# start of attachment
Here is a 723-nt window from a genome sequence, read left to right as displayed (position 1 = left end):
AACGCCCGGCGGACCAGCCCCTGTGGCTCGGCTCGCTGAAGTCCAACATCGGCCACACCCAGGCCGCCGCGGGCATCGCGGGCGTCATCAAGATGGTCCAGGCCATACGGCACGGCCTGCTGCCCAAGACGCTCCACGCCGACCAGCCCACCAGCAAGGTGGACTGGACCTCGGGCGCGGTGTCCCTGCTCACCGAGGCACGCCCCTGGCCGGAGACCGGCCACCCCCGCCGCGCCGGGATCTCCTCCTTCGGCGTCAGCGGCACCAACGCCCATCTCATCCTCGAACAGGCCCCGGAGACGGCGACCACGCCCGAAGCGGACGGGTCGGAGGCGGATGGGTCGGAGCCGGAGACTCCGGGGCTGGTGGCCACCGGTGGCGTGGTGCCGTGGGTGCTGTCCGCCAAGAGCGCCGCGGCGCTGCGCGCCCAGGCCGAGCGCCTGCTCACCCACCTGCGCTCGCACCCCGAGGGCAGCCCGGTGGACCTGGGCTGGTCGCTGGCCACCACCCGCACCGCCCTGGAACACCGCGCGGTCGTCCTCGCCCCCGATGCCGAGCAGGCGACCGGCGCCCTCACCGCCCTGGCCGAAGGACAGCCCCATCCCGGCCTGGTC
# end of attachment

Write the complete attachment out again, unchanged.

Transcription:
Here is a 723-nt window from a genome sequence, read left to right as displayed (position 1 = left end):
AACGCCCGGCGGACCAGCCCCTGTGGCTCGGCTCGCTGAAGTCCAACATCGGCCACACCCAGGCCGCCGCGGGCATCGCGGGCGTCATCAAGATGGTCCAGGCCATACGGCACGGCCTGCTGCCCAAGACGCTCCACGCCGACCAGCCCACCAGCAAGGTGGACTGGACCTCGGGCGCGGTGTCCCTGCTCACCGAGGCACGCCCCTGGCCGGAGACCGGCCACCCCCGCCGCGCCGGGATCTCCTCCTTCGGCGTCAGCGGCACCAACGCCCATCTCATCCTCGAACAGGCCCCGGAGACGGCGACCACGCCCGAAGCGGACGGGTCGGAGGCGGATGGGTCGGAGCCGGAGACTCCGGGGCTGGTGGCCACCGGTGGCGTGGTGCCGTGGGTGCTGTCCGCCAAGAGCGCCGCGGCGCTGCGCGCCCAGGCCGAGCGCCTGCTCACCCACCTGCGCTCGCACCCCGAGGGCAGCCCGGTGGACCTGGGCTGGTCGCTGGCCACCACCCGCACCGCCCTGGAACACCGCGCGGTCGTCCTCGCCCCCGATGCCGAGCAGGCGACCGGCGCCCTCACCGCCCTGGCCGAAGGACAGCCCCATCCCGGCCTGGTC